Fidelity to Offer Fractional Trades

Posted: 30 January 2020 10:03 am

businessman using a mobile phone to check stock market data

The largest online brokerage has announced it would support trades of less than a full share for retail customers.

Fidelity has announced the launch of the first real-time fractional share trading desk for stocks or EFTs. This desk, accessible from the Fidelity Mobile app, would allow retail brokerage customers to engage in zero-commission dollar-based trades of some of the largest stocks available today, with trades available for as little as 0.001 of a share.

Originally the results of stock splits, mergers, or dividend reinvestment plans, fractional shares are difficult to buy, harder to sell, and can create hassles in evaluating a portfolio. Despite this, these partial shares give casual traders a chance to buy expensive shares — such as Amazon, Google’s Alphabet, or Berkshire Hathaway — which may be priced out of the range of many.

“Investing at Fidelity just got easier, and more accessible, with dollar-based investing,” Scott Ignall, head of Fidelity’s retail brokerage business, said per an announcement. “Leveraging Fidelity’s award-winning mobile apps and brokerage platform, customers can now own a piece of their favorite companies and ETFs based on how much they want to invest, independent of the share price.

“Fidelity’s size, private structure, and leading positions across various marketplaces (including retail, institutional, and intermediary) are unmatched in our industry and put us in a unique position to deliver greater value to our customers,” Ignall added. “In addition, customers have access to unmatched stock and ETF research to confirm or generate new investing ideas.”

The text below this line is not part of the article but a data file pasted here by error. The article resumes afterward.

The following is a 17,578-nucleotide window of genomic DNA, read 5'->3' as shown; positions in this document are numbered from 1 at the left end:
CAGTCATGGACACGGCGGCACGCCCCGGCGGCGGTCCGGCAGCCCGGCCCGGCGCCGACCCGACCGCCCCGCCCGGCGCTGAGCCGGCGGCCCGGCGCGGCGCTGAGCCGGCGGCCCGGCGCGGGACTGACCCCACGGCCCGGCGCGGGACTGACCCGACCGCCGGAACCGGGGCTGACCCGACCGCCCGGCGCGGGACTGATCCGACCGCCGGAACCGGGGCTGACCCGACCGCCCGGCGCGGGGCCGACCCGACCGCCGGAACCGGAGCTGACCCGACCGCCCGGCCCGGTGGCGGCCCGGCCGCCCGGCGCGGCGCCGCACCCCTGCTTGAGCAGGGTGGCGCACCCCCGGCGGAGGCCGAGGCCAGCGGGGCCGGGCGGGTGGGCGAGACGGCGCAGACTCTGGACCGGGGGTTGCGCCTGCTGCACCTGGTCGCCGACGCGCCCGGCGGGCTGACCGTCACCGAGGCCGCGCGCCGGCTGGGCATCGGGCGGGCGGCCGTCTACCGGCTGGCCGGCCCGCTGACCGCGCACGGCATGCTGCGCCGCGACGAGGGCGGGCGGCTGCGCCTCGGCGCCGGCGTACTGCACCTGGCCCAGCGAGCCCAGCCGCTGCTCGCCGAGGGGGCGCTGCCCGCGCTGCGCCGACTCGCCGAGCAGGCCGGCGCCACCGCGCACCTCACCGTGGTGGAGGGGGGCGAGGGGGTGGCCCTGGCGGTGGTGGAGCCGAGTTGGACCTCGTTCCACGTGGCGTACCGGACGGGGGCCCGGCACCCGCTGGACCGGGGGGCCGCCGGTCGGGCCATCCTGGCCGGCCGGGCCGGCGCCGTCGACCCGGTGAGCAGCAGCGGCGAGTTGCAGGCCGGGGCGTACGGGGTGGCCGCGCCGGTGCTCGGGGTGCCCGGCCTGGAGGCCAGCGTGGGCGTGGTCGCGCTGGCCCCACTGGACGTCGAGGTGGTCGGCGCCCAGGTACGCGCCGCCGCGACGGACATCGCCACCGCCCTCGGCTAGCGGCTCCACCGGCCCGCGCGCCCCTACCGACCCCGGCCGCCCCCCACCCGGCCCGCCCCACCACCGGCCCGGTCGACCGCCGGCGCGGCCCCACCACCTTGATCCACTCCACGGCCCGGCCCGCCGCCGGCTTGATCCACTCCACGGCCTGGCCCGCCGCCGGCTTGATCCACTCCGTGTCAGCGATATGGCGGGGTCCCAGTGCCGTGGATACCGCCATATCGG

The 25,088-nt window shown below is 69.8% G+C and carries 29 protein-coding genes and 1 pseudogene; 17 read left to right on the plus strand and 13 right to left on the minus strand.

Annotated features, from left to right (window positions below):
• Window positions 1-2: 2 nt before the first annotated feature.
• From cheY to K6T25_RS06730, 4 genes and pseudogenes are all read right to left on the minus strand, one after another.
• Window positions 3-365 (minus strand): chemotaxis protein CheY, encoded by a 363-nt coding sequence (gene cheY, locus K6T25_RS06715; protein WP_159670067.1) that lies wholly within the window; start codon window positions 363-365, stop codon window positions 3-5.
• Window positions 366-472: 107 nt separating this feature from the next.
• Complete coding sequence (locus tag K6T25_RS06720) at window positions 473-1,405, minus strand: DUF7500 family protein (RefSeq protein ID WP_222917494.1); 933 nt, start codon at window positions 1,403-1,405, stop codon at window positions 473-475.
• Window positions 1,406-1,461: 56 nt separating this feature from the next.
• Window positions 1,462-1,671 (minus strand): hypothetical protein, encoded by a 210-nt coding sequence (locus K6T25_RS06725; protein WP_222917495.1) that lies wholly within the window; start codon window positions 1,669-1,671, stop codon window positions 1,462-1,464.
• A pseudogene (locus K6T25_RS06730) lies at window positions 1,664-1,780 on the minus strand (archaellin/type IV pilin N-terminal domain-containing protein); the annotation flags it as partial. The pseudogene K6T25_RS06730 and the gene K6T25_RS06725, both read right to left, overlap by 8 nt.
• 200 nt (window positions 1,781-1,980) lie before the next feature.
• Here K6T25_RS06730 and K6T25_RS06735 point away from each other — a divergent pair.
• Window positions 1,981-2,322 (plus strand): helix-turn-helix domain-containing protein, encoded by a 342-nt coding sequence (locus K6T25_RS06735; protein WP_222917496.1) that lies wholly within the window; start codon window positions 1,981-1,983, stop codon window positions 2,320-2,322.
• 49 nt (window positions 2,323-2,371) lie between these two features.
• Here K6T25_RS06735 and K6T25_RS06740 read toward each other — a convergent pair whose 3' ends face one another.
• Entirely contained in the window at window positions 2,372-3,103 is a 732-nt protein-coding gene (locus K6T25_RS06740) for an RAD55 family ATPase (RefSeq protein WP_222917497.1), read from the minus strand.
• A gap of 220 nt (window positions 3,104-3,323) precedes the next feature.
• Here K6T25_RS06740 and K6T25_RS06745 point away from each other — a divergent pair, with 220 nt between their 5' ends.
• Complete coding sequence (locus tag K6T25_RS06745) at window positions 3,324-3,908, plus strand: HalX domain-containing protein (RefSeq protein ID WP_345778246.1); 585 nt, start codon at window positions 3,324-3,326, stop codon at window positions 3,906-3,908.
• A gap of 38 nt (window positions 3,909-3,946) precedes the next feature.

Dollar Trading

Trades will be conducted in real-time during market hours, with after-market trades being conducted the next day. This differs from other brokerage firms that deal with fractional shares, which may hold orders until they had enough for a full share purchase. Typically, a brokerage house would purchase a full share and conduct the split itself, handling any dividend distribution, if needed.

Fidelity seeks to actually trade fractionally, using market one-day trades. These trades work by placing an order for the fractional share. Should the share become available, it will be bought at the market price — banning any order limits. If by the end of the day, the fractional share is not bought, the order is canceled.

Fidelity’s move follows increasing investor interest in high market cap stocks. While traditional investing in stocks like Apple and Tesla is not always practical for the everyday investor, this does not diminish the fact that much of the stock market’s recent growth has been in these stocks. Investing in full shares for these stocks for “mixed basket” investments — such as retirement funds — would also dangerously homogenize the fund, making them more prone to failure.

“Partial share” trading offers a viable, attractive solution around this. Interactive Brokers and Robinhood have been offering fractional share trading since 2019, while E*TRADE and TD Ameritrade offer the service through their robo-advisor platforms. Charles Schwab will offer it in 2020.

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